Yes/No


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I

Ian Malone

Meenu said:
Are the two statements same:
a<=20?b=30:c=30;
(a<=20)?b=30:c=30;

Google "C++ operator precedence"


(yes, unless you have some funny #define going round)
 
M

Meenu

Ian said:
Google "C++ operator precedence"


(yes, unless you have some funny #define going round)

Even I thought so, but the answer mentioned is no, and I can't figure
out a reason
 
I

Ian Malone

I didn't get it...:(
pls elaborate

Thought I was reading comp.lang.c++, not comp.lang.c.

Incidentally, since the ternary operator is meant to
return a value, the assignments need to be parenthesised,
since they have a lower priority (they are statements to
be evaluated). You need
a<=20?(b=30):(c=30);
 
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S

Simon Morgan

Are the two statements same:
a<=20?b=30:c=30;
(a<=20)?b=30:c=30;

How's the homework going? Obviously not very well if you still haven't
grasped basic operator precedence. May I suggest reading a book or
actually attending class?
 
M

Meenu

Simon said:
How's the homework going? Obviously not very well if you still haven't
grasped basic operator precedence. May I suggest reading a book or
actually attending class?

Well thanks,
my confusion was that since parentheses only make the condition part
easier to see, other than that, i don't feel there would be any change
in the output.
 
L

lawrence.jones

Ian Malone said:
Incidentally, since the ternary operator is meant to
return a value, the assignments need to be parenthesised,
since they have a lower priority (they are statements to
be evaluated). You need
a<=20?(b=30):(c=30);

The ? and : act like parentheses, so you only need to parenthesize the
final assignment:

a <= 20 ? b = 30 : (c = 30);

-Larry Jones

Mom must've put my cape in the wrong drawer. -- Calvin
 
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E

Eric Sosman

CBFalconer said:
I wouldn't even bother to read them. They are infested with blank
elidation.

The word you seek is "elision." As in "The Elision Fields,"
where one forgets one's past lives -- Egad! I'm turning Buddhist.

(Interesting thought: How can something be "infested with"
an absence? Maybe I'd understand better if I were infested
with an absinthe ...)
 
C

CBFalconer

Eric said:
The word you seek is "elision." As in "The Elision Fields,"
where one forgets one's past lives -- Egad! I'm turning Buddhist.

(Interesting thought: How can something be "infested with"
an absence? Maybe I'd understand better if I were infested
with an absinthe ...)

Yeah, it didn't look right. Would you settle for Pernod?
 
J

junky_fellow

Meenu said:
Are the two statements same:
a<=20?b=30:c=30;
(a<=20)?b=30:c=30;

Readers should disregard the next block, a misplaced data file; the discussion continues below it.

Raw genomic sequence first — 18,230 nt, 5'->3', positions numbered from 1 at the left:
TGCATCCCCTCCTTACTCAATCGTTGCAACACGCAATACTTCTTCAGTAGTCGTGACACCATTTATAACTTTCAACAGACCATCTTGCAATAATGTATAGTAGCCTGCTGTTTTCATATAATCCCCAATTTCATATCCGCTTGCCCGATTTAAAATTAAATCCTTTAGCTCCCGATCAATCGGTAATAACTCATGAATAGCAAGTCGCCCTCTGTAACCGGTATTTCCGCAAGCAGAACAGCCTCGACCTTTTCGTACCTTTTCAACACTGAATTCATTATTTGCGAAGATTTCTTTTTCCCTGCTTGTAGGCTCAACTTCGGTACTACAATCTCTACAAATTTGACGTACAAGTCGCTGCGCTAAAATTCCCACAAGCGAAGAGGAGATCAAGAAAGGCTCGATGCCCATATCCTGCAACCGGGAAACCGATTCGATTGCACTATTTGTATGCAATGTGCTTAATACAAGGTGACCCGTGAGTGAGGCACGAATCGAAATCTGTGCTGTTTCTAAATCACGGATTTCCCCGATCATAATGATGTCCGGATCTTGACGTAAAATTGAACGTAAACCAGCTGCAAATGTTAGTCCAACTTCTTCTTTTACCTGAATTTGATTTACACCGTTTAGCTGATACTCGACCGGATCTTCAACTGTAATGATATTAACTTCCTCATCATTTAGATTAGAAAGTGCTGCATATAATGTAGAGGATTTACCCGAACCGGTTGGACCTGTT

No. In fact both will generate compilation error.
Since precedence of conditional operator is higher than
assignement operator, the following statement
a<=20?b=30:c=30; will be interpreted like

(a<=20?b=30:c)=30;
LHS is not an lvalue, so the error.
Same is the reason for second statement.
Now, if you enclose "c=30" in parenthesis, it would
be interpreted as:
(a<=20?b=30:(c=30)); which would complile OK.
 
C

Chris Croughton

The word you seek is "elision." As in "The Elision Fields,"
where one forgets one's past lives -- Egad! I'm turning Buddhist.

elide: omit by elision [Concise OED]. And it was the Elysian Fields,
which were Greek ("The Isles of the Blest"); the Romans later moved
them into the underworld for the Grateful Dead (er, I mean the righteous
dead <g>).

Not to be confused with Harlan Ellison...
(Interesting thought: How can something be "infested with"
an absence? Maybe I'd understand better if I were infested
with an absinthe ...)

Absinthe makes the font grow harder...

(But being infested with an absence of blanks is an interesting idea. I
knew exactly what he meant, but the mental image is fascinating.
Probably worth a thesis for a doctorate in philosophy...)

Chris C
 
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E

Eric Sosman

Chris said:
CBFalconer wrote:



The word you seek is "elision." As in "The Elision Fields,"
where one forgets one's past lives -- Egad! I'm turning Buddhist.


elide: omit by elision [Concise OED]. And it was the Elysian Fields,
which were Greek ("The Isles of the Blest"); the Romans later moved
them into the underworld for the Grateful Dead (er, I mean the righteous
dead <g>).

pun: the humorous use of a word in such a way as to suggest
different meanings or applications or of words having the same
or nearly the same sound but different meanings [Webster's
Seventh New Collegiate Dictionary]

elide: e told a taradiddle, e did!
 
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